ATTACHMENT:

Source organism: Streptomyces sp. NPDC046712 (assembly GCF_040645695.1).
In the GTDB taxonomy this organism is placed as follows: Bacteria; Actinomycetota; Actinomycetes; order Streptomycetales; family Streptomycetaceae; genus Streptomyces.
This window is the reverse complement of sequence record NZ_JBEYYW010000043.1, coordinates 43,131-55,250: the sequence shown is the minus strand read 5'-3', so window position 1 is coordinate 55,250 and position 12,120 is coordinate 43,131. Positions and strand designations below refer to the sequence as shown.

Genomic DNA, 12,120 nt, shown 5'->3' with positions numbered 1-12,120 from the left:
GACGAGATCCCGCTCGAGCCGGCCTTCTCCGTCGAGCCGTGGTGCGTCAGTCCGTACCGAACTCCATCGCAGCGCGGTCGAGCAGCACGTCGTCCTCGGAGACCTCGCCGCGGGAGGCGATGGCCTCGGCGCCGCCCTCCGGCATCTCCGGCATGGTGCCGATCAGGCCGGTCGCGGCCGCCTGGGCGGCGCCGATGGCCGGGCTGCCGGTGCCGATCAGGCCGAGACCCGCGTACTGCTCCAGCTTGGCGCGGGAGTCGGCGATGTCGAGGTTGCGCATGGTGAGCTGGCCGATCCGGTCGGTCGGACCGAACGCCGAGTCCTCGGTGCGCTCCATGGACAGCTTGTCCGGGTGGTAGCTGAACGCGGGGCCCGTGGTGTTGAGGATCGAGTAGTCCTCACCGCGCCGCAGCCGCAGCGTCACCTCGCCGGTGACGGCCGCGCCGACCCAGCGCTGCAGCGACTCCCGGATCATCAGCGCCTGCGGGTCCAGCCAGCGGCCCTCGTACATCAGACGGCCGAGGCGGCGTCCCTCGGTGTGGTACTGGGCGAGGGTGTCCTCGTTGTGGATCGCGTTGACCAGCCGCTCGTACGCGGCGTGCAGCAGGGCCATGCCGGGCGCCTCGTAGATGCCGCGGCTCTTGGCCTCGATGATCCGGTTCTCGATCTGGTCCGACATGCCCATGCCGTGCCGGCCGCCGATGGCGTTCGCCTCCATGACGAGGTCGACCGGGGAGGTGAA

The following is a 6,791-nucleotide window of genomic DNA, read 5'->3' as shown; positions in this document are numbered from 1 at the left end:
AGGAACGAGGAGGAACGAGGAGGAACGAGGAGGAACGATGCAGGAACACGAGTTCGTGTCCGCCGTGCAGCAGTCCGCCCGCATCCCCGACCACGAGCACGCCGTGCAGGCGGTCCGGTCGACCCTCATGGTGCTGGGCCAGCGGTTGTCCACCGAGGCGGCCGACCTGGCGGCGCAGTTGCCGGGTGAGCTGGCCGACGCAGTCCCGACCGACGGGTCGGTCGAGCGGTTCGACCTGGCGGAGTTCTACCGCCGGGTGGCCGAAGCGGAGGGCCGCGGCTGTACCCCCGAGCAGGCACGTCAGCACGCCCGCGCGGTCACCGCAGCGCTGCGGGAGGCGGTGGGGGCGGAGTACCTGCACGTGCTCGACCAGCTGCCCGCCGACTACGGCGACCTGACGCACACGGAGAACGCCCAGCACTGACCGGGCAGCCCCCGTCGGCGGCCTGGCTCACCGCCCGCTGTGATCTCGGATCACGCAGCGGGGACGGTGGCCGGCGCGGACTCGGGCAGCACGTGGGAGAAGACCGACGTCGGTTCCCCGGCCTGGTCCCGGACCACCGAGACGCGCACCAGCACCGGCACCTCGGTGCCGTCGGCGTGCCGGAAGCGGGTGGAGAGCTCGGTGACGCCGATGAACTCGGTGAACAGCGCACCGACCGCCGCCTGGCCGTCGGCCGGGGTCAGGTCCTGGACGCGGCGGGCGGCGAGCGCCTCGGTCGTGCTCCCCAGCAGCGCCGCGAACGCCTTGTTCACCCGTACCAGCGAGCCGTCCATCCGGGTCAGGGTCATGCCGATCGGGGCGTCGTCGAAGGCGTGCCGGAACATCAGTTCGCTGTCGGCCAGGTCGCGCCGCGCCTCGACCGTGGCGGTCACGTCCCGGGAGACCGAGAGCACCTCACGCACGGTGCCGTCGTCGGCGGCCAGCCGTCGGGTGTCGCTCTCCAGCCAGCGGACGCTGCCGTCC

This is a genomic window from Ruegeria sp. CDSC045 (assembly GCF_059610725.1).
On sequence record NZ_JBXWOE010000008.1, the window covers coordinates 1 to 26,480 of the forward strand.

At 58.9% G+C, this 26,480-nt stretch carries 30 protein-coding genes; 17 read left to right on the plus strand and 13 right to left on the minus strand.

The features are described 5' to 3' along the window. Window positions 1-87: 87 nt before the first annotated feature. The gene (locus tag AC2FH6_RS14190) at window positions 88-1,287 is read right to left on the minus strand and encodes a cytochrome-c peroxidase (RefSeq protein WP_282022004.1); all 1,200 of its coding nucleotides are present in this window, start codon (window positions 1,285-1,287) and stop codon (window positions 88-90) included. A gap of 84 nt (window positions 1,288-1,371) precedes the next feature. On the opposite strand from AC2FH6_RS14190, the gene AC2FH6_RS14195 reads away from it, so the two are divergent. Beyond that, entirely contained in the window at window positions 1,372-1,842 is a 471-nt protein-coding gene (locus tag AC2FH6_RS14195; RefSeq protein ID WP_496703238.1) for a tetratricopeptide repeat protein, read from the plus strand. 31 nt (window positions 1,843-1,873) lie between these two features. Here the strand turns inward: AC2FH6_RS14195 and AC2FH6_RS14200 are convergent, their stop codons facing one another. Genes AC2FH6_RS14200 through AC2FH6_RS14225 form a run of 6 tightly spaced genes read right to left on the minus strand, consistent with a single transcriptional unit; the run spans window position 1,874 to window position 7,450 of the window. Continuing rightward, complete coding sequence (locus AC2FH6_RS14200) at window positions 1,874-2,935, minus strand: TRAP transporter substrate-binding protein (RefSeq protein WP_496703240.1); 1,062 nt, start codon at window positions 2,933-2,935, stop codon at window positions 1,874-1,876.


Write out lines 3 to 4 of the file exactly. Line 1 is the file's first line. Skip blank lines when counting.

This window is the reverse complement of sequence record NZ_JBEYYW010000043.1, coordinates 43,131-55,250: the sequence shown is the minus strand read 5'-3', so window position 1 is coordinate 55,250 and position 12,120 is coordinate 43,131. Positions and strand designations below refer to the sequence as shown.

Genomic DNA, 12,120 nt, shown 5'->3' with positions numbered 1-12,120 from the left: